5 Ways to Activate Your Customers

October 28, 2009

It seems that it is a commonly held belief that a highly satisfied customer is one of the strongest marketing assets a business can have.

Despite this accepted assertion, I have recently been in contact with a surprisingly large number of businesses that haven’t given any thought to how they can leverage this asset.  These businesses have been hoping that word of mouth will be an inexpensive, effortless method for growing sales and their customer base.  To a degree, they are right; positive word of mouth will help.  But they could grow so much more if they thought about how to activate their satisfied customers.

What I mean by activating customers is very simple:  motivating customers and giving them tools to enable them to spread a brand’s message easily and authentically.  Customers generally like to share information that they acquire through their experiences with products/services and brands.  By activating this inclination, a business has a greater chance of having customers share their experiences with others and spreading the news or information that the business wants them to pass along.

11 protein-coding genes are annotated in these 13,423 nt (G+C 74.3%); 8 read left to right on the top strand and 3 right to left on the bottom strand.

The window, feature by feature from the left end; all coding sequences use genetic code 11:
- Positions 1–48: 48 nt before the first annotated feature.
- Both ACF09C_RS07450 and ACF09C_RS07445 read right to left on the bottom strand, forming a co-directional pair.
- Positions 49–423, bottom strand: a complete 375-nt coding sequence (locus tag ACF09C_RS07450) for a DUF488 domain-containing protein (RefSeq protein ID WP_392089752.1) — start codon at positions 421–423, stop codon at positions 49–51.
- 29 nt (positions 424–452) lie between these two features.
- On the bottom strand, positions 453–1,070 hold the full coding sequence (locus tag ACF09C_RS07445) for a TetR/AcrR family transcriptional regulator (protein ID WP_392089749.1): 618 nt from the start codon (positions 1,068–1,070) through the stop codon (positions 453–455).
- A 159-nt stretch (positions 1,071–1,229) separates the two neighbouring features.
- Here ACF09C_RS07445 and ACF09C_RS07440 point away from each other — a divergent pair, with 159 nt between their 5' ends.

There are many ways to activate customers.  Some of these are unique to certain industries, business models, or customer segments. However, below are a few ideas that should be applicable to most businesses.  None of these has to be complex or expensive, but these suggestions do require some thought, planning, ongoing management, and measurement to have the greatest impact.  Take a read through these to help spark some ideas on the best ways to activate your customers.

5 Activation ideas